Today, December 10, is Human Rights Day. The United Nations, and all 185 country members, ratified a declaration of rights that all humans are afforded on this day in 1948.

Unfortunately, even 61 years after this declaration, these basic human rights have not been realized. We still experience violence, discrimination and unfair circumstances of all kinds.

Read the entire Universal Declaration of Human Rights

A few choice articles from the declaration that are especially pertinent to gender equity:
(The use of male pronouns is from the original text.)

Article 2.

* Everyone is entitled to all the rights and freedoms set forth in this Declaration, without distinction of any kind, such as race, colour, sex, language, religion, political or other opinion, national or social origin, property, birth or other status.

Article 22.

* Everyone, as a member of society, has the right to social security and is entitled to realization, through national effort and international co-operation and in accordance with the organization and resources of each State, of the economic, social and cultural rights indispensable for his dignity and the free development of his personality.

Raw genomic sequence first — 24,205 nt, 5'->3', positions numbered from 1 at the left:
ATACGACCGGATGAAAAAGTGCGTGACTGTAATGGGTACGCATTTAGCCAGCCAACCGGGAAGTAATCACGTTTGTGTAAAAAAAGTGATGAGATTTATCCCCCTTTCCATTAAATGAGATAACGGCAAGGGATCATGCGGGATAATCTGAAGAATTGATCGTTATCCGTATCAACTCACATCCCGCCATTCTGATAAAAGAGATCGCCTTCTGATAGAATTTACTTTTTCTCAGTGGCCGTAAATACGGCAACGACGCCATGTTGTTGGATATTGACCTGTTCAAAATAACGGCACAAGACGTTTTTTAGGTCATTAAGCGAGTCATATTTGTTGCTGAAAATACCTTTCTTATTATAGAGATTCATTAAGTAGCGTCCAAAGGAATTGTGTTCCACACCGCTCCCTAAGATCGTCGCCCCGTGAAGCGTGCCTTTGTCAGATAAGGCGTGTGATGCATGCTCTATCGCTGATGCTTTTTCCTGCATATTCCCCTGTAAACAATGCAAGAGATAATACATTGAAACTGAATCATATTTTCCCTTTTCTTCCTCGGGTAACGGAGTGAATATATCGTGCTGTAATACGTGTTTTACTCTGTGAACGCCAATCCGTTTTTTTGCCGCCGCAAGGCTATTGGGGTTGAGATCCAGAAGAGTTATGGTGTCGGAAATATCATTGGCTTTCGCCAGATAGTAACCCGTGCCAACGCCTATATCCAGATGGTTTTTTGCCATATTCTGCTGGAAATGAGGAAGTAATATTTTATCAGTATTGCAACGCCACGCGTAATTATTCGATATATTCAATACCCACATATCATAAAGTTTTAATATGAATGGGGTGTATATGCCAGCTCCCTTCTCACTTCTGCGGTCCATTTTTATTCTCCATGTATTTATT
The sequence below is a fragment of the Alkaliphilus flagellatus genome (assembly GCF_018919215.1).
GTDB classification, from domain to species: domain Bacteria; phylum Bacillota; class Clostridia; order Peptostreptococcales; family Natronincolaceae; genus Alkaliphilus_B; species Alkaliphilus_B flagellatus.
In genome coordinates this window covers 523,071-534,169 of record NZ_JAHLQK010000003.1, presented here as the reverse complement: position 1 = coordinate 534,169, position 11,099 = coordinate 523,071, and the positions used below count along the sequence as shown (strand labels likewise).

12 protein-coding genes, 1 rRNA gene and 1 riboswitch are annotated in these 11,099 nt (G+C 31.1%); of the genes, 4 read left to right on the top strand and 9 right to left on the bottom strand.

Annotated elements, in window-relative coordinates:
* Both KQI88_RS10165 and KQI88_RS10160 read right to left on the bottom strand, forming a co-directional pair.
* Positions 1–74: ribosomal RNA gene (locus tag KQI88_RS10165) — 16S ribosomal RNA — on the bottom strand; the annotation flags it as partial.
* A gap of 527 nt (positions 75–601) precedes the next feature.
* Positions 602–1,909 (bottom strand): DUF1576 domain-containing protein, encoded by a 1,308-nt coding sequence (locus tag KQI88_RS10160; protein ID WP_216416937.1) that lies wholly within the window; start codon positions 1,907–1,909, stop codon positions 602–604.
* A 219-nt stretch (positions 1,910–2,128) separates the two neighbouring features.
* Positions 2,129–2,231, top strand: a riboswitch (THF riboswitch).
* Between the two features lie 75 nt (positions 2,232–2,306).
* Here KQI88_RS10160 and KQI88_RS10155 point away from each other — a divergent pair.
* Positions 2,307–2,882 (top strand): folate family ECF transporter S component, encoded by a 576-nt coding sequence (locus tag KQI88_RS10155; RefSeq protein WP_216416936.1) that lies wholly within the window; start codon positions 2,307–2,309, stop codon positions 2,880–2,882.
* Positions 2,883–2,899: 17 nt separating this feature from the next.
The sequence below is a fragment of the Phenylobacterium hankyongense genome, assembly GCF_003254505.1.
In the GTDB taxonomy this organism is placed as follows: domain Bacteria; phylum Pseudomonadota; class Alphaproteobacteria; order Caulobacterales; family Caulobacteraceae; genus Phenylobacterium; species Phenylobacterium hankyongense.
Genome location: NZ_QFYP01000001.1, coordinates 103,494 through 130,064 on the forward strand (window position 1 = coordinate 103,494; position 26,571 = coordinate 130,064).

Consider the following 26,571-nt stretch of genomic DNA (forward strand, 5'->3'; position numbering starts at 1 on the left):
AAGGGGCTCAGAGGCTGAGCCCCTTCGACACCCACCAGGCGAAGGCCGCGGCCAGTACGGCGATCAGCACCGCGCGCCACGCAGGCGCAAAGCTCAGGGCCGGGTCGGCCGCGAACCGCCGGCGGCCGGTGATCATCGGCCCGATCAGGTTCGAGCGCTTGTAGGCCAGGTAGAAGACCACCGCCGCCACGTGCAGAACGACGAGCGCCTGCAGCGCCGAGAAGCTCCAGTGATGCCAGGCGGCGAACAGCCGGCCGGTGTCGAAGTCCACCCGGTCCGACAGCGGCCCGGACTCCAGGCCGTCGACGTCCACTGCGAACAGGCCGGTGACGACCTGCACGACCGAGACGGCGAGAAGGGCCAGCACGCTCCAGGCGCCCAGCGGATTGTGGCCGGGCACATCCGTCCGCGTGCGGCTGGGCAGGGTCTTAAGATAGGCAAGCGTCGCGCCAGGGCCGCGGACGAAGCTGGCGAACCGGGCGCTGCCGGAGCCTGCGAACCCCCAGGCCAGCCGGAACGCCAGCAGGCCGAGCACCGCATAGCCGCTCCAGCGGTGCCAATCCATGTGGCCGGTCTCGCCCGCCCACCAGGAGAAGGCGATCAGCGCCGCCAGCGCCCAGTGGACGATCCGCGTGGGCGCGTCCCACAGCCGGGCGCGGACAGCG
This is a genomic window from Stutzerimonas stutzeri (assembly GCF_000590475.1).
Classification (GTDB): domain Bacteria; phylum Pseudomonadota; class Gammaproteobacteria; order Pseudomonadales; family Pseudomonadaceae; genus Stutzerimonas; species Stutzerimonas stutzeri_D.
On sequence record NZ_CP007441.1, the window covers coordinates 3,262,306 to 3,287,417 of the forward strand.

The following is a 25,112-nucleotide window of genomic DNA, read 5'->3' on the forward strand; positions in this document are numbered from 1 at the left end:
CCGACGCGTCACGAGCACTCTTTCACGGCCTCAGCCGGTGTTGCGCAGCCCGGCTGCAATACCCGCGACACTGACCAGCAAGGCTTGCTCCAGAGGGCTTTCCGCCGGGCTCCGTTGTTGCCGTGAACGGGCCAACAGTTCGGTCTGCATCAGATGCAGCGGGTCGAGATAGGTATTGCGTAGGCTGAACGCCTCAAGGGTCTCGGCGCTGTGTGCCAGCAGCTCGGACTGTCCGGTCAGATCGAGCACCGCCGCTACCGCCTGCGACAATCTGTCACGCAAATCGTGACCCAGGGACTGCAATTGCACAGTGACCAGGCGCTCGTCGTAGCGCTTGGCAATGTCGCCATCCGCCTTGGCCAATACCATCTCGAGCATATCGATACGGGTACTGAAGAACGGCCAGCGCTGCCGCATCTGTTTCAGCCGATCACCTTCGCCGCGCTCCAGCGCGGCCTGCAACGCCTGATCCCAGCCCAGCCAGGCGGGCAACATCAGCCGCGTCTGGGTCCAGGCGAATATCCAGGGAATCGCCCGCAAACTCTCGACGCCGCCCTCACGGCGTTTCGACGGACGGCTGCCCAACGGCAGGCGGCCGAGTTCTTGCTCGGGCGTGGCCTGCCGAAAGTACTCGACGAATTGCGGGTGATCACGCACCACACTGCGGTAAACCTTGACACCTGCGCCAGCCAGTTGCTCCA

Article 23.

* (1) Everyone has the right to work, to free choice of employment, to just and favourable conditions of work and to protection against unemployment.
* (2) Everyone, without any discrimination, has the right to equal pay for equal work.

December 10, 2009 at 4:43 pm Leave a comment

Personal Experiences

In our group discussions, perhaps the most moving aspect is  individuals  sharing their experiences with sexual harassment. As the first of a hopefully ongoing series, we hope to highlight blog posts from around the internet of the very personal and real experiences of sexual harassment.

Michelle blogs as The Fat Nutritionist. Recently, she posted a story about how her appearance changed how people interacted with her in a post called Pretty Good Looking for a Girl.

There was another reason for this — when I reached puberty, but not quite fashionability, at age 12, I had my induction into the world of womanhood via the ritual hazing of sexual harassment. I was tormented, squeezed, hissed at, touched, groped, fondled, and pulled forcibly into people’s laps at school.